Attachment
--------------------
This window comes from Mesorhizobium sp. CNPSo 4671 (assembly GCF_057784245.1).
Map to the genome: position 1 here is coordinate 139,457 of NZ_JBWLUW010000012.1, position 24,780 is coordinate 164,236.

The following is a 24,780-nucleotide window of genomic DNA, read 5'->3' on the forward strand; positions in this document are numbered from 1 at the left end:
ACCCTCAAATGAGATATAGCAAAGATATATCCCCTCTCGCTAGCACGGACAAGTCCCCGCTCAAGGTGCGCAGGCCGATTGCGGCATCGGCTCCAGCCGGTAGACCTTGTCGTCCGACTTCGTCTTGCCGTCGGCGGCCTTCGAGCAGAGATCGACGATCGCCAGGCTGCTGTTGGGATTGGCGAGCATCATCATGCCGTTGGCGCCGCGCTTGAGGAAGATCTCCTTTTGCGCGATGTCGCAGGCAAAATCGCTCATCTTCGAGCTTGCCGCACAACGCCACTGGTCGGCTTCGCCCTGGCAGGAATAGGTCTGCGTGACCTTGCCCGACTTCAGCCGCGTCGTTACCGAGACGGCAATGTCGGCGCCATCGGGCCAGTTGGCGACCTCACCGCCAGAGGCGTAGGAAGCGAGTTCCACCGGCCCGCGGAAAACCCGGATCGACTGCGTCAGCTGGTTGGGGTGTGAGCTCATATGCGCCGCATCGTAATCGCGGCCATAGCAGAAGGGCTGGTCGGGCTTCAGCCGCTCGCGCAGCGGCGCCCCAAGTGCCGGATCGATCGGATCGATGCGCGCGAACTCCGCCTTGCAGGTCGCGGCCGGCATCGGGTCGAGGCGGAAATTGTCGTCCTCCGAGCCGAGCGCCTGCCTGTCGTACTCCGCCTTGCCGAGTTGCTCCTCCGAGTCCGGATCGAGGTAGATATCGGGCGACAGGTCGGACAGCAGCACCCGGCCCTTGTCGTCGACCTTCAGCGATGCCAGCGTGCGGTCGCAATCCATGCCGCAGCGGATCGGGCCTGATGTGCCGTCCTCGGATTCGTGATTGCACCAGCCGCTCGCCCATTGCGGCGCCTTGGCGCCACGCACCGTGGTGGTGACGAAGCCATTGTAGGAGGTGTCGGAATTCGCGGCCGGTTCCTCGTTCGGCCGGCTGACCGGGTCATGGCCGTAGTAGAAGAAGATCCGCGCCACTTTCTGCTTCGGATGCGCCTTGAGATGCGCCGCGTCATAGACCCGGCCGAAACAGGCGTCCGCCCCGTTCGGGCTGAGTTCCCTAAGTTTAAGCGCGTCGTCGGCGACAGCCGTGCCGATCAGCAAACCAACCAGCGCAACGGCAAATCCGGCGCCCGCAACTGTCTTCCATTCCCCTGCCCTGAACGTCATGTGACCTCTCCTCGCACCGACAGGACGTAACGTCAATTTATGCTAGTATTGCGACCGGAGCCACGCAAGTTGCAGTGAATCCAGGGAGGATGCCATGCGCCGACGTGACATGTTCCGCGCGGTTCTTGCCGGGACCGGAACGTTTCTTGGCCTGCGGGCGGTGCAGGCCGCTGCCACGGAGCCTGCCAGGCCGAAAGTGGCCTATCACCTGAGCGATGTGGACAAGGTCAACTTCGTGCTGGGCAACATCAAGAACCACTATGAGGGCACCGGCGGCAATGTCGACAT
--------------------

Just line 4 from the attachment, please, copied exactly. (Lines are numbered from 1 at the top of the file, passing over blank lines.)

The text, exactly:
ACCCTCAAATGAGATATAGCAAAGATATATCCCCTCTCGCTAGCACGGACAAGTCCCCGCTCAAGGTGCGCAGGCCGATTGCGGCATCGGCTCCAGCCGGTAGACCTTGTCGTCCGACTTCGTCTTGCCGTCGGCGGCCTTCGAGCAGAGATCGACGATCGCCAGGCTGCTGTTGGGATTGGCGAGCATCATCATGCCGTTGGCGCCGCGCTTGAGGAAGATCTCCTTTTGCGCGATGTCGCAGGCAAAATCGCTCATCTTCGAGCTTGCCGCACAACGCCACTGGTCGGCTTCGCCCTGGCAGGAATAGGTCTGCGTGACCTTGCCCGACTTCAGCCGCGTCGTTACCGAGACGGCAATGTCGGCGCCATCGGGCCAGTTGGCGACCTCACCGCCAGAGGCGTAGGAAGCGAGTTCCACCGGCCCGCGGAAAACCCGGATCGACTGCGTCAGCTGGTTGGGGTGTGAGCTCATATGCGCCGCATCGTAATCGCGGCCATAGCAGAAGGGCTGGTCGGGCTTCAGCCGCTCGCGCAGCGGCGCCCCAAGTGCCGGATCGATCGGATCGATGCGCGCGAACTCCGCCTTGCAGGTCGCGGCCGGCATCGGGTCGAGGCGGAAATTGTCGTCCTCCGAGCCGAGCGCCTGCCTGTCGTACTCCGCCTTGCCGAGTTGCTCCTCCGAGTCCGGATCGAGGTAGATATCGGGCGACAGGTCGGACAGCAGCACCCGGCCCTTGTCGTCGACCTTCAGCGATGCCAGCGTGCGGTCGCAATCCATGCCGCAGCGGATCGGGCCTGATGTGCCGTCCTCGGATTCGTGATTGCACCAGCCGCTCGCCCATTGCGGCGCCTTGGCGCCACGCACCGTGGTGGTGACGAAGCCATTGTAGGAGGTGTCGGAATTCGCGGCCGGTTCCTCGTTCGGCCGGCTGACCGGGTCATGGCCGTAGTAGAAGAAGATCCGCGCCACTTTCTGCTTCGGATGCGCCTTGAGATGCGCCGCGTCATAGACCCGGCCGAAACAGGCGTCCGCCCCGTTCGGGCTGAGTTCCCTAAGTTTAAGCGCGTCGTCGGCGACAGCCGTGCCGATCAGCAAACCAACCAGCGCAACGGCAAATCCGGCGCCCGCAACTGTCTTCCATTCCCCTGCCCTGAACGTCATGTGACCTCTCCTCGCACCGACAGGACGTAACGTCAATTTATGCTAGTATTGCGACCGGAGCCACGCAAGTTGCAGTGAATCCAGGGAGGATGCCATGCGCCGACGTGACATGTTCCGCGCGGTTCTTGCCGGGACCGGAACGTTTCTTGGCCTGCGGGCGGTGCAGGCCGCTGCCACGGAGCCTGCCAGGCCGAAAGTGGCCTATCACCTGAGCGATGTGGACAAGGTCAACTTCGTGCTGGGCAACATCAAGAACCACTATGAGGGCACCGGCGGCAATGTCGACAT